I’m in a hostel. One of the other guests had a seizure and fell down the stairs, and the hostel called for an ambulance. The man started to have seizures every couple of minutes. The police arrived, looked at him, and sat in their truck. That’s unforgivable: they should have provided first aid, told the ambulance to hurry, and established order and calm.
The hostel clerk was effectively the manger because it was after 9 PM. He called for an ambulance and he felt he had done enough. He checked people into the hostel and gave fresh towels to other people. He was the acting manager of a large hostel and a guest was in mortal danger: he should have taken initiative. The other guests didn’t know what resources were available it where the nearest hospital was. He had the most knowledge and the most authority but he refused to help. Many other guests had to harass him just to get him to call the ambulance for status updates.
I know first aid, but my knowledge of seizures is limited to putting them on their side and making sure they can breathe. There were 20 people who wanted to help, but none of them knew anything more about seizures. So it was not a good situation: there were many of us who wanted to help, but we had very little knowledge.
At times, he would regain a little conscious for a few seconds, but no one was trying to communicate with him. So, when he seemed slightly conscious, I gently spoke to him. “What can we do to help you?” We were able to learn that he has heart arrhythmia, which is potentially fatal. The urgency of the situation was now increased.
The police arrived and could have transported him in their pickup truck but instead they were checking their phones and talking to another police officer stationed across the street.
More than 20 hostel guests wanted to help and many people were suggesting ideas—many of which were good ideas. But no one was able to accomplish anything. Two people had the excellent idea of calling Uber, and I encouraged them to do that. The car arrived, but we were all still upstairs because no one could coordinate our build consensus for any action. I took command and we went downstairs.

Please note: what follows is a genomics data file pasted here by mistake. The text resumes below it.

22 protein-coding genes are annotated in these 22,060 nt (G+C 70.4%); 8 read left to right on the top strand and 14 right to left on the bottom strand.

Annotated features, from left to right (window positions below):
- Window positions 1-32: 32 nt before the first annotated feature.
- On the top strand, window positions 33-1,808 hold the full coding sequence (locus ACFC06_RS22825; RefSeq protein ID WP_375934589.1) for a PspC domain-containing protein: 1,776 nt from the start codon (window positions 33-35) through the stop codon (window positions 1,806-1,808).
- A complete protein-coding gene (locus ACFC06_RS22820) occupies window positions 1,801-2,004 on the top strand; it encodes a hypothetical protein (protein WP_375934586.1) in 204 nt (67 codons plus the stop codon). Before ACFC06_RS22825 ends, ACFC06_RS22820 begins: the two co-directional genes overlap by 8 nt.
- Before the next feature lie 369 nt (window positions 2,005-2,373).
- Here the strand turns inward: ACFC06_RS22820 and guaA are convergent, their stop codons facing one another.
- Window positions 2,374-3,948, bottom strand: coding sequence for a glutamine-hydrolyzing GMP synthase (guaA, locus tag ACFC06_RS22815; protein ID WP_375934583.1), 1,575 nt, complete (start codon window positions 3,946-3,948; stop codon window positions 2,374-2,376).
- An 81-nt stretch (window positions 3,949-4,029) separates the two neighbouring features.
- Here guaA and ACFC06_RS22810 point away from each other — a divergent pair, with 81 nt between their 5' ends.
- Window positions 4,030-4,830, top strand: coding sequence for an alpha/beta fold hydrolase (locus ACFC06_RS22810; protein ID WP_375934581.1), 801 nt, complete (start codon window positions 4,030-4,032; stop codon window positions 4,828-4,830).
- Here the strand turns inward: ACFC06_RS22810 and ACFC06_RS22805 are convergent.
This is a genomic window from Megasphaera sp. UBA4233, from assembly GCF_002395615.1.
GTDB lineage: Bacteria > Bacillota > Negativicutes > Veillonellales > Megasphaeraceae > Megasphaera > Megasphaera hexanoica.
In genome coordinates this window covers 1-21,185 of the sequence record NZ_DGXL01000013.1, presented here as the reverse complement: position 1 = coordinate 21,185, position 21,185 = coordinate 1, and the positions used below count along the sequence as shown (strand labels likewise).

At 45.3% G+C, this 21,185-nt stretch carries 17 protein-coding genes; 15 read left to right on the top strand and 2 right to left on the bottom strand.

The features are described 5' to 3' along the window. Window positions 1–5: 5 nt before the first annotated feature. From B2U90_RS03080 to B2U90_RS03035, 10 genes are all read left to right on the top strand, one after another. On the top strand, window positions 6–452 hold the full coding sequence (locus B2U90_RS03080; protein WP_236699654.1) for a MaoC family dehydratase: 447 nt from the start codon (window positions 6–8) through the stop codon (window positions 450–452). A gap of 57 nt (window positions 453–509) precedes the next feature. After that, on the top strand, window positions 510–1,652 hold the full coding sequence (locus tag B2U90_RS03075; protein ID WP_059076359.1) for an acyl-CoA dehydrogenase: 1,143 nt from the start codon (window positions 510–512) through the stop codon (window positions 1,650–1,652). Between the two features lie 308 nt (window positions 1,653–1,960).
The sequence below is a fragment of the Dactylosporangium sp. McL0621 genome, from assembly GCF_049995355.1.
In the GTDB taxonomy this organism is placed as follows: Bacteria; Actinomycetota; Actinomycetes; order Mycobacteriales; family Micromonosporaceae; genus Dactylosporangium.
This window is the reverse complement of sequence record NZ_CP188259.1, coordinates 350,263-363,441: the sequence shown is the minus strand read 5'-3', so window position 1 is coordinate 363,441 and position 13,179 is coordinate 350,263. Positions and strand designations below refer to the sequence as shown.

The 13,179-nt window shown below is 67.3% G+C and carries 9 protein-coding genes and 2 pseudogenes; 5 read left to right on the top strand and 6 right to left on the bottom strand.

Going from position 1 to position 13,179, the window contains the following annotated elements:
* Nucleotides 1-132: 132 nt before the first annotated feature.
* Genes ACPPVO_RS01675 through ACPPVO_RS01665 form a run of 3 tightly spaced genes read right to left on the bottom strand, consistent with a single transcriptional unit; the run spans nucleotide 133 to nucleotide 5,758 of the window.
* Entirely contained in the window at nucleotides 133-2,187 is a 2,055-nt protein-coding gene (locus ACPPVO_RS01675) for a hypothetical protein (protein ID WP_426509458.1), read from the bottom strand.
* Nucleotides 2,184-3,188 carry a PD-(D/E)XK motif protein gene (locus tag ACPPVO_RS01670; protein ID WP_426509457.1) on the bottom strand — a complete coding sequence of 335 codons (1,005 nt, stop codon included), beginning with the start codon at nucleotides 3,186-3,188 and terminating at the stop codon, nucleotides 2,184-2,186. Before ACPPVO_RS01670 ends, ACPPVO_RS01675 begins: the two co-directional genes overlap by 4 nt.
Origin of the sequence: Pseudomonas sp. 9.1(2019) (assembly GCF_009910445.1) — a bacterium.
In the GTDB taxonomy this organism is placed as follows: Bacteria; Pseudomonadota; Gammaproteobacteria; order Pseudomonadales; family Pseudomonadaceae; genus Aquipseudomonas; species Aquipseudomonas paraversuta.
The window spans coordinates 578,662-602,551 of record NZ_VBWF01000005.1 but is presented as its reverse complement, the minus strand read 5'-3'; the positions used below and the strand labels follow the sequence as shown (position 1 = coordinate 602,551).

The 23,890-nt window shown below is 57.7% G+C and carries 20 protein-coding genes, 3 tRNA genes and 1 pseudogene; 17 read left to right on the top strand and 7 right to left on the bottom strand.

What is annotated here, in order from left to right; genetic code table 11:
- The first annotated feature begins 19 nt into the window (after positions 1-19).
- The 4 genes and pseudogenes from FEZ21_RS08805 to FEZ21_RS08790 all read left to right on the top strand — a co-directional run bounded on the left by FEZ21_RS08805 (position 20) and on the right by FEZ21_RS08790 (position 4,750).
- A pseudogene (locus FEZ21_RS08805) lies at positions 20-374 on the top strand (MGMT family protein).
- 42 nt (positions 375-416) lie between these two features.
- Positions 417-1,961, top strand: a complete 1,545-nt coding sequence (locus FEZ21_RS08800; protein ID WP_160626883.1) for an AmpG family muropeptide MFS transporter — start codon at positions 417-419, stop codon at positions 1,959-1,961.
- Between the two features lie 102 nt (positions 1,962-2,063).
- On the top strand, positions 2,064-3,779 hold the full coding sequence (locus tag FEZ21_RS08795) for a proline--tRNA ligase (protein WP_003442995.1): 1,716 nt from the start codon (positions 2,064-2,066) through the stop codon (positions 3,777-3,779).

On the way down, I said we need to decide who was going to the hospital with the guy. One woman said she would go. Everyone else was too hesitant to say anything. So, I described the type of person who should go: speaks Spanish, will be assertive, and only because of Mexico’s sexism, is male. Fortunately, they made a decision before we put the man into the car. That allowed us to avoid having a long conversation while standing around the car. He went to the hospital, but we don’t yet have any other information.
If I had not been there and if I had not been part of the solution, his risk of injury or death would have been higher. He had at least 12 seizures in 30 minutes and the ambulance never arrived. The hostel staff ignored the situation and the police sucked. Many other people, who clearly wanted to help, did not say to him, “Tell us how to help you.” But I did, and we learned about the dangerous arhythmia. Many people had good ideas, such as using Uber, but no one was able to build consensus or move the group to action. I used my training and experience, however to get the group of strangers to act. I thought ahead and got the group to select who was going to the hospital, which avoided another chaotic, delaying conversation.
I’m happy to help, and I’m glad I had some knowledge and skills that were useful. But I am not asking for praise.
I’m telling you about this because this event is extremely distressing. Because I don’t have enough money to cure my illness, I almost never get to use my skills to help people. It used to be that each day, I would go to work and my actions increased the safety of tens of thousands of people. But for nine years, my skills have been wasted. And it’s impossible for me to heal while homeless, malnourished, and without medicine. I can only rely on four people to help me survive. I need more help just to avoid dying.